Documents filed to LSE show legal advice could reach up to £112m. LSE expects it will spend a minimum of £55m on legal fees while Deutsche Börse has calculated it will spend £47m. Total aggregate fees and expenses are calculated to be at least £276m.
Freshfields partners Andrew Hutchings London M&A co-head Piers Prichard Jones led the team representing LSE. Former corporate partner Mark Rawlinson also headed up the magic circle team before leaving the firm last year. Linklaters corporate partner Roger Barron acted for Deutsche Börse, along with Simon Branigan in London and Ralph Wollburg and Staffan Illert in Germany.
In March last year LSE and Deutsche Börse agreed terms for a merger of equals that is set to create one of the largest exchange companies in the world, with a combined value of about £21bn. Under the terms of the deal, LSE shareholders will own 45.6% of the new holding company, while Deutsche Börse shareholders will own 54.4%.
Freshfields took home a chunk of the $261m in fees arising from the $1.94bn in advisory fees generated by Anheuser-Busch InBev’s (AB InBev) $108bn takeover of SABMiller. Freshfields took the lion’s share of AB InBev’s $185m legal fees, which the scheme circular states is based on completion of the deal, with Wall Street firms Cravath, Swaine & Moore and Sullivan & Cromwell next in line having handled the US law element. SullCrom ran the brewer’s filing with the US Securities and Exchange Commission and the US firms handled several disposals.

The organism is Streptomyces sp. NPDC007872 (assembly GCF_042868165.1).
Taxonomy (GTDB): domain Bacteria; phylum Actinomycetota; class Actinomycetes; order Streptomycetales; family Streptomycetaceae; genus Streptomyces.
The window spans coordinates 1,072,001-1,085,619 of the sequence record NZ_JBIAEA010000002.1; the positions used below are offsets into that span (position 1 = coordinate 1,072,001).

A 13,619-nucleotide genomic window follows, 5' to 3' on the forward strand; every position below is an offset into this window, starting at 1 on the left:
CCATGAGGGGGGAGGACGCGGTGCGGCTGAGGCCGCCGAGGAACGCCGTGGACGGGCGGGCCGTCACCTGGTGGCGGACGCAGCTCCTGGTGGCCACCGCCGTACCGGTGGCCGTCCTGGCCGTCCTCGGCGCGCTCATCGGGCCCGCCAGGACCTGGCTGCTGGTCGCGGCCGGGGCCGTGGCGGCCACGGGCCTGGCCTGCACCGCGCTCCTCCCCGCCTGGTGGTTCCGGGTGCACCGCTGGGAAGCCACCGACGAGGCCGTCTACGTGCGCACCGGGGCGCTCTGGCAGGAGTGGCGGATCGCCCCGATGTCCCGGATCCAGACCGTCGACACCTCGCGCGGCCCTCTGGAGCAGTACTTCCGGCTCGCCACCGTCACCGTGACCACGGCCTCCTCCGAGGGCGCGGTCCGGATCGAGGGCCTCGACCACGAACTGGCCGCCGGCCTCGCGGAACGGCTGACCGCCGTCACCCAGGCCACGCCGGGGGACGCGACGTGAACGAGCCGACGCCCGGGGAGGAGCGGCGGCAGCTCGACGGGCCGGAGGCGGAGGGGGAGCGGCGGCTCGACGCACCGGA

Linklaters took the biggest share of the $76m in legal fees spent by SABMiller with a team led by senior partner Charlie Jacobs and M&A partner Nick Rumsby. Hogan Lovells were next in line having advised the brewer on certain aspects of the deal. Hogan Lovells, which has long been SABMiller’s go-to law firm, were thought to be overlooked to run the deal, with Linklaters deemed to have more M&A firepower. Cleary Gottlieb Steen & Hamilton are regular advisers on SABMiller’s US tax issues.